The Myspaceification of Facebook

Facebook is a phenomenally successful platform, way superior to MySpace, with much greater potential and (may I say it?) with an unprecedented degree of visual elegance (kudos to the user interface designers who struggle, against all odds, to keep it clean). Yet, even if you’re a cautious user (as I am) adding and removing apps at a glacial pace and joining groups in an extremely selective manner, you may have noticed that some folks you know spend an inordinate amount on it. You don’t need to go lurk at their desk: it’s all in your feed. Have these poor souls nothing else to do than playing with apps? Some commentators are starting to see the first signs of backlash. While I think that Facebook has way too much momentum to call it a backlash, I do have a few rules for myself. And the purpose of the rules is to prevent Facebook from turning into Twitter – i.e., from filling my life with irrelevant noise I don’t need (which is why I don’t use Twitter at all).

  1. I accept invitations from people I know, and ignore those from people I don’t know. It kind of defeats the purpose to do otherwise, in my humble opinion (in spite of the preferences of “open networkers”).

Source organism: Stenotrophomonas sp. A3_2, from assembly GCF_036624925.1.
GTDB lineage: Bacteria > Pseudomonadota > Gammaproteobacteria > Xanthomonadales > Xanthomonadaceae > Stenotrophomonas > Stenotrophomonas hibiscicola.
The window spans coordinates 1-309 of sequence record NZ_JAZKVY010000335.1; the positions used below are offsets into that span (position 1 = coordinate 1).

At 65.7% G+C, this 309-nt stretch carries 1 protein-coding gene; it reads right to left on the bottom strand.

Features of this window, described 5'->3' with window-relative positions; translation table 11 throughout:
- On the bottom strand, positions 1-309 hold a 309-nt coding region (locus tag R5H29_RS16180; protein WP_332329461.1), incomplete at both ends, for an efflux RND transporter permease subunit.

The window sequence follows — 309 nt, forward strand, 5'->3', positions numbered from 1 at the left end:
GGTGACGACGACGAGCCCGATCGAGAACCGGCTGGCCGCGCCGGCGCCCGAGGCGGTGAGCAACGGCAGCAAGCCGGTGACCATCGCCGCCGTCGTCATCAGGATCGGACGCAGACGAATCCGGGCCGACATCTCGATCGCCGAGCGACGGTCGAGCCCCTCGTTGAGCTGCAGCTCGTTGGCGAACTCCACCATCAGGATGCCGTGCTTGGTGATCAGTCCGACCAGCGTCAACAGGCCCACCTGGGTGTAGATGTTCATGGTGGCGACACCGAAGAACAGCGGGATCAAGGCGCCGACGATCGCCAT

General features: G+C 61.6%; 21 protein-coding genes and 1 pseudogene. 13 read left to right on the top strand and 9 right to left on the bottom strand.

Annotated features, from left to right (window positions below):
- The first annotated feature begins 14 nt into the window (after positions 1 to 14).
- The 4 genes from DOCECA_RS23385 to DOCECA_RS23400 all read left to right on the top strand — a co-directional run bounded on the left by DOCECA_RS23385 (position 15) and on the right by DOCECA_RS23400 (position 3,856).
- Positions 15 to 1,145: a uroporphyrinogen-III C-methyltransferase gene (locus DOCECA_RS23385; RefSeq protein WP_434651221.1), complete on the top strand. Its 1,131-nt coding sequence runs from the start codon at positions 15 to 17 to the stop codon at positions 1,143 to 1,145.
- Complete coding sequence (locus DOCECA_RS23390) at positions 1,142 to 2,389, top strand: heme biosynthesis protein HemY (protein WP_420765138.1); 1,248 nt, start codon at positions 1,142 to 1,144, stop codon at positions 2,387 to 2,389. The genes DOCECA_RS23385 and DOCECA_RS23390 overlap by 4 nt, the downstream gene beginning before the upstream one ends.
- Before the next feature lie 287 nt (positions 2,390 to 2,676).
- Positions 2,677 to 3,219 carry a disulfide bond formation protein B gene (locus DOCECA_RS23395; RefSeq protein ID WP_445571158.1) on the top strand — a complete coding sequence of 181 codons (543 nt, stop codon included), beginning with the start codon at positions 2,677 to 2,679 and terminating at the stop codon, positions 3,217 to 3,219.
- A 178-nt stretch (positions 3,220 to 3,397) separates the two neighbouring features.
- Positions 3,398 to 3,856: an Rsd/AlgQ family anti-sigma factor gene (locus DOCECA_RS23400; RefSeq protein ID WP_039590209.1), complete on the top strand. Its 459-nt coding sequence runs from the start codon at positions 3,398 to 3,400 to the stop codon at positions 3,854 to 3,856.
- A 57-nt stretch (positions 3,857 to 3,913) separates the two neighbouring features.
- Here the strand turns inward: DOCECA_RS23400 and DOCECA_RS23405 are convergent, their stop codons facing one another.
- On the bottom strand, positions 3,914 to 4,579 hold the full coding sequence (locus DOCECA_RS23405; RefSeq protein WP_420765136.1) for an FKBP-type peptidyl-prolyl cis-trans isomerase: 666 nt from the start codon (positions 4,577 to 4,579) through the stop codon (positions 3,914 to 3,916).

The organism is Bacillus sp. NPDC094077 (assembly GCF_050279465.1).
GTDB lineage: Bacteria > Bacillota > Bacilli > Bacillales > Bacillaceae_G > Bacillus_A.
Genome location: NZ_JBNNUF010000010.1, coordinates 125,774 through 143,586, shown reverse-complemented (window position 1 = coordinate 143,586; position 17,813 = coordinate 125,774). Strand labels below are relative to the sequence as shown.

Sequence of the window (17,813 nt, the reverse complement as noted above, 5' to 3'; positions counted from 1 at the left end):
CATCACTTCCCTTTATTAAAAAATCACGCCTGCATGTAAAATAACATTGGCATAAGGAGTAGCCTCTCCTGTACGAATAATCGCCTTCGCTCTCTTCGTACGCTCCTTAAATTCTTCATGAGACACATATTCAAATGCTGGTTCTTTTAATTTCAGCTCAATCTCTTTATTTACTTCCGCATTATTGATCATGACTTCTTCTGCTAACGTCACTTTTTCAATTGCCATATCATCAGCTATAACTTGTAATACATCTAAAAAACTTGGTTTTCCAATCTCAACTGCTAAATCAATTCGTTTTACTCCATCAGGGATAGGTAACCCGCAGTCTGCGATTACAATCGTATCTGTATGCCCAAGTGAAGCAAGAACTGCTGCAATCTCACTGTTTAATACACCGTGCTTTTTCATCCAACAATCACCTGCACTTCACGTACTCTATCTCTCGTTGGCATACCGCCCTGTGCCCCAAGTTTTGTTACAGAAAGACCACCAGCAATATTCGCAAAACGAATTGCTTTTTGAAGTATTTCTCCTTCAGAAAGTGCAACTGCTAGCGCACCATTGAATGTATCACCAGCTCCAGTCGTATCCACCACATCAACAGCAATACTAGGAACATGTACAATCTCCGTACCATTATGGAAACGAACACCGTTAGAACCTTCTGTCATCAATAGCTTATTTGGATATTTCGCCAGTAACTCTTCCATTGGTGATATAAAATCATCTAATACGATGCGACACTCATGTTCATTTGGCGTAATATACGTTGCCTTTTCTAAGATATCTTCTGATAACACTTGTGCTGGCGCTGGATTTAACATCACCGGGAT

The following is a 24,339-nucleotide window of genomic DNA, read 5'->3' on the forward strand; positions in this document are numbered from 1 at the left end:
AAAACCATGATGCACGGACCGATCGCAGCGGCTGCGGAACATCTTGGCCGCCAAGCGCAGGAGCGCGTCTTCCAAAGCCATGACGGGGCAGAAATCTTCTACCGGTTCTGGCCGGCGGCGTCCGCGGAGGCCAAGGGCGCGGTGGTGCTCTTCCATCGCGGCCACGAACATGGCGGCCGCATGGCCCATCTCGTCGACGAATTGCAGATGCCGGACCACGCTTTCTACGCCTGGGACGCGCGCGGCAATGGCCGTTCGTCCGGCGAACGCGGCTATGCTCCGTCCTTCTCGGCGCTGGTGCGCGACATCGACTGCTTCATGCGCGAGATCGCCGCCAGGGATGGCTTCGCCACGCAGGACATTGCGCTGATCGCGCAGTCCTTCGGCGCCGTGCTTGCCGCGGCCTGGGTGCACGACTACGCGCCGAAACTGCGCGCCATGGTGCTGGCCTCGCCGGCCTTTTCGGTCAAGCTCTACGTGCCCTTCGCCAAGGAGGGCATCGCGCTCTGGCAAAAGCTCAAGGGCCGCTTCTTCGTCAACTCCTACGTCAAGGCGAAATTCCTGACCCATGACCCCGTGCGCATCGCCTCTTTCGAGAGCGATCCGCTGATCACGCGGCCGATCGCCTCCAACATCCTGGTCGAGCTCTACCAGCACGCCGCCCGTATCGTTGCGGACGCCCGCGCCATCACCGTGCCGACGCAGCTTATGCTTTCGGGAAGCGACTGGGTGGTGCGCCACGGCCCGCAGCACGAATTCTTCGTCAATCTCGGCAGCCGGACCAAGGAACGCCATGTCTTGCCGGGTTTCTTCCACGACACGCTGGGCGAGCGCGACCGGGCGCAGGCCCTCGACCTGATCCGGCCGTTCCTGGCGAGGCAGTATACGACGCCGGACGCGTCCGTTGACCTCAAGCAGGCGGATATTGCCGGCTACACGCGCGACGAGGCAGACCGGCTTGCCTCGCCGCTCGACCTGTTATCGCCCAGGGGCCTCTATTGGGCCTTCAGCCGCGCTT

2. In the absence of invitations, I check my Facebook newsfeed no more than once a day, and preferably less.
  3. And I try a maximum of one new application per week. Yes, per week – not per hour. It’s as simple as that.

What are your rules? How do you use Facebook – if at all? oh, and by the way, how much will they sell it for, and to whom?

One thought on “The Myspaceification of Facebook

  1. It’s actually kinda easy for me: every now and then I’ll remember to login, realize nothing interesting happened, wonder for a few seconds why (and how, since time’s never enough) all of my friends are trying every single app that’s being released, and finally logout.

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